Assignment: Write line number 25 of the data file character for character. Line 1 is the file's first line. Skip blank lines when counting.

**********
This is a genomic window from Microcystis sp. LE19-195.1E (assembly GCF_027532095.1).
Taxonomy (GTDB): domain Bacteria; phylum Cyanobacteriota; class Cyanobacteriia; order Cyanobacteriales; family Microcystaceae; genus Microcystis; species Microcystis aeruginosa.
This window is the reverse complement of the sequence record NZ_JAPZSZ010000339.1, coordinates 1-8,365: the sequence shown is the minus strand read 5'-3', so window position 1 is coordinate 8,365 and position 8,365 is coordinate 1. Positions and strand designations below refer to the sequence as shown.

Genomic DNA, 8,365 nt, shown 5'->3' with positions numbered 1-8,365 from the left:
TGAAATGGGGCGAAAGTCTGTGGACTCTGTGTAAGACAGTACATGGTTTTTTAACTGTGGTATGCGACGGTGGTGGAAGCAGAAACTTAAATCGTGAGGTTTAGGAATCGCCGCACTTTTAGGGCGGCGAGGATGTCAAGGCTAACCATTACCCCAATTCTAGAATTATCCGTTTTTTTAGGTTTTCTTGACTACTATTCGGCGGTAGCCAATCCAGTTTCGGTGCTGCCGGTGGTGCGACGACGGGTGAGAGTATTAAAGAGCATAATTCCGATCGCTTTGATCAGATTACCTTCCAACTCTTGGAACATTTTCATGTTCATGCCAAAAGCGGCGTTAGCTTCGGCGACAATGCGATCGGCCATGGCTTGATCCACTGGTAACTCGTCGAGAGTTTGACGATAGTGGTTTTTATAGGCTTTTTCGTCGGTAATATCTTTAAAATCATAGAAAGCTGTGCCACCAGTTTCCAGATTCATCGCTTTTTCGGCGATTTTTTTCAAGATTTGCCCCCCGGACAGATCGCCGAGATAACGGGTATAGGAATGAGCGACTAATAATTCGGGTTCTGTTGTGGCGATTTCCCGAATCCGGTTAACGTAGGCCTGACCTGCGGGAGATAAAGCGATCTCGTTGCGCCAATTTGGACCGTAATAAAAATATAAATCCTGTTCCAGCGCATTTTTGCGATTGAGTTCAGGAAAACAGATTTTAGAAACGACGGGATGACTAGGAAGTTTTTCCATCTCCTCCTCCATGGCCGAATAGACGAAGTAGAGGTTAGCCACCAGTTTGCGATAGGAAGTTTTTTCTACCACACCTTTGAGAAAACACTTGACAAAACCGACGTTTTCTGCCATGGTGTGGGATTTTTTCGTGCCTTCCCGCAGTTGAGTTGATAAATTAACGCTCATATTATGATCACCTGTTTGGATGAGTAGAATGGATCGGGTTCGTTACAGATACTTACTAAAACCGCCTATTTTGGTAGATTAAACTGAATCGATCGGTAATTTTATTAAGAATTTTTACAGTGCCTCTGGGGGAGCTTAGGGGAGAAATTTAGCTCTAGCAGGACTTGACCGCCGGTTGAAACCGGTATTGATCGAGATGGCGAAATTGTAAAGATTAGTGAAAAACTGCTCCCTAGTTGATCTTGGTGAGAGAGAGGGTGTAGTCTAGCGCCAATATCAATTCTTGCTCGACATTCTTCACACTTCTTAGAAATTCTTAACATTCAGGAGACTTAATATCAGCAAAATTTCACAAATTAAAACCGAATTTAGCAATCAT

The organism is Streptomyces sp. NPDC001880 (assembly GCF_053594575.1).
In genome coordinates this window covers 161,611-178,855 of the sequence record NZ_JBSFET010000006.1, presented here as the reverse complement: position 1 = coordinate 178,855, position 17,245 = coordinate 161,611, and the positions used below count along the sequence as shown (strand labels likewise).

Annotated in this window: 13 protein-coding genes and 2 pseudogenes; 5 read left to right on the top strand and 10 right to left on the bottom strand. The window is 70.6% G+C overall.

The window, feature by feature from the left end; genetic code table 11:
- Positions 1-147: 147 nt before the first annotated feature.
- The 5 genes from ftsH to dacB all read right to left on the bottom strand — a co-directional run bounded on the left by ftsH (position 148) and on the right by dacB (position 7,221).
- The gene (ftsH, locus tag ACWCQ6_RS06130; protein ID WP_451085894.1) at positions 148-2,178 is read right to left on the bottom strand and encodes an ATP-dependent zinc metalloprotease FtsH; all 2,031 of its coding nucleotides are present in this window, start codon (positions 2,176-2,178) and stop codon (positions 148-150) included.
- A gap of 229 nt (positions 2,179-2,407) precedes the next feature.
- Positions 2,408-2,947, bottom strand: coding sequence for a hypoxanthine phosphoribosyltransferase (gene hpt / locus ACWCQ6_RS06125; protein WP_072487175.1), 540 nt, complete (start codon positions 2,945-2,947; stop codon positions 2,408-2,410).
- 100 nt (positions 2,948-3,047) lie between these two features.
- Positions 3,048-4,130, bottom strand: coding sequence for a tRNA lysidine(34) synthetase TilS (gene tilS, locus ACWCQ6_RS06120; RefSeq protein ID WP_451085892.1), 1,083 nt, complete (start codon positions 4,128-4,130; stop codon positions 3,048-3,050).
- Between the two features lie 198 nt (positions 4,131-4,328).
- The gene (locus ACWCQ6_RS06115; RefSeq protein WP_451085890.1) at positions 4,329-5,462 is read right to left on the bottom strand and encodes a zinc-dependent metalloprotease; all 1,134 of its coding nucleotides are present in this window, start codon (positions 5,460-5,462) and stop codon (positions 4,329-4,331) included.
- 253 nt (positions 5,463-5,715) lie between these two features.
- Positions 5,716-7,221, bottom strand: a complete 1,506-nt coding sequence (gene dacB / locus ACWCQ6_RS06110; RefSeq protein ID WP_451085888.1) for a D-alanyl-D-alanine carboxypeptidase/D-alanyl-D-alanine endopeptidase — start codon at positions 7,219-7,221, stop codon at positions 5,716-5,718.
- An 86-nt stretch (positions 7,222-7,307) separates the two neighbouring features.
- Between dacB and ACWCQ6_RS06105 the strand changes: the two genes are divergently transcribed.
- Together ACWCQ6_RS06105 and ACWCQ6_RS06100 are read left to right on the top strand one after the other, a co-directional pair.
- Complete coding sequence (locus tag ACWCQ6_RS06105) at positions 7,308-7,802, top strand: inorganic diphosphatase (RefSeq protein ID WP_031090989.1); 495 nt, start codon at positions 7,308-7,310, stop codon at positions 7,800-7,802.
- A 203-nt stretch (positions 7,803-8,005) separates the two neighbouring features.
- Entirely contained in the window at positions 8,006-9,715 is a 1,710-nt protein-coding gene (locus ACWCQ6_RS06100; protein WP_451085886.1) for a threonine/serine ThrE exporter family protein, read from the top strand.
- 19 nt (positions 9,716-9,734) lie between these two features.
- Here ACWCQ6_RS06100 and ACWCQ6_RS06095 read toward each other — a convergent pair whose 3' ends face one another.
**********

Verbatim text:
- A 203-nt stretch (positions 7,803-8,005) separates the two neighbouring features.